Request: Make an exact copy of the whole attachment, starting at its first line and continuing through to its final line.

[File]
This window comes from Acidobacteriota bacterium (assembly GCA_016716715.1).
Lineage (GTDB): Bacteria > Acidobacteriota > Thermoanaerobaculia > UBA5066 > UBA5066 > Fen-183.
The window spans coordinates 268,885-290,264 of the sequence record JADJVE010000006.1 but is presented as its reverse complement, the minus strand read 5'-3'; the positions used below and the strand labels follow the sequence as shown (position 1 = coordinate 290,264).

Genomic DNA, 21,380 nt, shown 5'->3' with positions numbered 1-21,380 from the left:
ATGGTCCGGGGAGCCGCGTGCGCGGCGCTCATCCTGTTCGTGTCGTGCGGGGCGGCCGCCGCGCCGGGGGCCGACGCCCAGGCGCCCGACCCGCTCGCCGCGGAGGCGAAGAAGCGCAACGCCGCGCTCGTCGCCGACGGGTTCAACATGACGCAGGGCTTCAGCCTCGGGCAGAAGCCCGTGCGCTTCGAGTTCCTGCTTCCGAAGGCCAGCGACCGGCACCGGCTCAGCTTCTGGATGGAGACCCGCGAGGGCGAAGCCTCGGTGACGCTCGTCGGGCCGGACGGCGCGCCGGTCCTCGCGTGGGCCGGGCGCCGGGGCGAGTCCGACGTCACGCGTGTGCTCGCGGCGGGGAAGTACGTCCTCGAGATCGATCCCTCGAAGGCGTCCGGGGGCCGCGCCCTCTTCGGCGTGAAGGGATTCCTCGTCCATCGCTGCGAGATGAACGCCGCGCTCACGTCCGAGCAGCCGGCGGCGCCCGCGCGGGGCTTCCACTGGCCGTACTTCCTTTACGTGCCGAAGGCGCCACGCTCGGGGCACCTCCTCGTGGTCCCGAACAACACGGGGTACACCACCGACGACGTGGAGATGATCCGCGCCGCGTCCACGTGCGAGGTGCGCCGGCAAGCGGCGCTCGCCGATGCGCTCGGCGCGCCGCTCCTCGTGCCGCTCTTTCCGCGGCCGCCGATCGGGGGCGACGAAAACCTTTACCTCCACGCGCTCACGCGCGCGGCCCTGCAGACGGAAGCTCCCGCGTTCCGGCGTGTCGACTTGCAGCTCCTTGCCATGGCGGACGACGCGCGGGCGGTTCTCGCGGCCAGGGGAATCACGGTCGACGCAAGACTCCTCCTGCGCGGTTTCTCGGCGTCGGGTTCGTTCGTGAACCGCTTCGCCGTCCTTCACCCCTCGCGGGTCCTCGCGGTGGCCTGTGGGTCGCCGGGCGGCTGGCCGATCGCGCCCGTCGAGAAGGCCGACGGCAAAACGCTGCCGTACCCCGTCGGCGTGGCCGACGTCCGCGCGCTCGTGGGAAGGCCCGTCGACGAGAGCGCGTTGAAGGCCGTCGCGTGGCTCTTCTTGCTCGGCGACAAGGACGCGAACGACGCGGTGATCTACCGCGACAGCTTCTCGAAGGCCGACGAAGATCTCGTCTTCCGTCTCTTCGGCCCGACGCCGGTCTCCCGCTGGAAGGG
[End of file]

This window comes from Acidobacteriota bacterium (assembly GCA_016716715.1).
Lineage (GTDB): Bacteria > Acidobacteriota > Thermoanaerobaculia > UBA5066 > UBA5066 > Fen-183.
The window spans coordinates 268,885-290,264 of the sequence record JADJVE010000006.1 but is presented as its reverse complement, the minus strand read 5'-3'; the positions used below and the strand labels follow the sequence as shown (position 1 = coordinate 290,264).

Genomic DNA, 21,380 nt, shown 5'->3' with positions numbered 1-21,380 from the left:
ATGGTCCGGGGAGCCGCGTGCGCGGCGCTCATCCTGTTCGTGTCGTGCGGGGCGGCCGCCGCGCCGGGGGCCGACGCCCAGGCGCCCGACCCGCTCGCCGCGGAGGCGAAGAAGCGCAACGCCGCGCTCGTCGCCGACGGGTTCAACATGACGCAGGGCTTCAGCCTCGGGCAGAAGCCCGTGCGCTTCGAGTTCCTGCTTCCGAAGGCCAGCGACCGGCACCGGCTCAGCTTCTGGATGGAGACCCGCGAGGGCGAAGCCTCGGTGACGCTCGTCGGGCCGGACGGCGCGCCGGTCCTCGCGTGGGCCGGGCGCCGGGGCGAGTCCGACGTCACGCGTGTGCTCGCGGCGGGGAAGTACGTCCTCGAGATCGATCCCTCGAAGGCGTCCGGGGGCCGCGCCCTCTTCGGCGTGAAGGGATTCCTCGTCCATCGCTGCGAGATGAACGCCGCGCTCACGTCCGAGCAGCCGGCGGCGCCCGCGCGGGGCTTCCACTGGCCGTACTTCCTTTACGTGCCGAAGGCGCCACGCTCGGGGCACCTCCTCGTGGTCCCGAACAACACGGGGTACACCACCGACGACGTGGAGATGATCCGCGCCGCGTCCACGTGCGAGGTGCGCCGGCAAGCGGCGCTCGCCGATGCGCTCGGCGCGCCGCTCCTCGTGCCGCTCTTTCCGCGGCCGCCGATCGGGGGCGACGAAAACCTTTACCTCCACGCGCTCACGCGCGCGGCCCTGCAGACGGAAGCTCCCGCGTTCCGGCGTGTCGACTTGCAGCTCCTTGCCATGGCGGACGACGCGCGGGCGGTTCTCGCGGCCAGGGGAATCACGGTCGACGCAAGACTCCTCCTGCGCGGTTTCTCGGCGTCGGGTTCGTTCGTGAACCGCTTCGCCGTCCTTCACCCCTCGCGGGTCCTCGCGGTGGCCTGTGGGTCGCCGGGCGGCTGGCCGATCGCGCCCGTCGAGAAGGCCGACGGCAAAACGCTGCCGTACCCCGTCGGCGTGGCCGACGTCCGCGCGCTCGTGGGAAGGCCCGTCGACGAGAGCGCGTTGAAGGCCGTCGCGTGGCTCTTCTTGCTCGGCGACAAGGACGCGAACGACGCGGTGATCTACCGCGACAGCTTCTCGAAGGCCGACGAAGATCTCGTCTTCCGTCTCTTCGGCCCGACGCCGGTCTCCCGCTGGAAGGG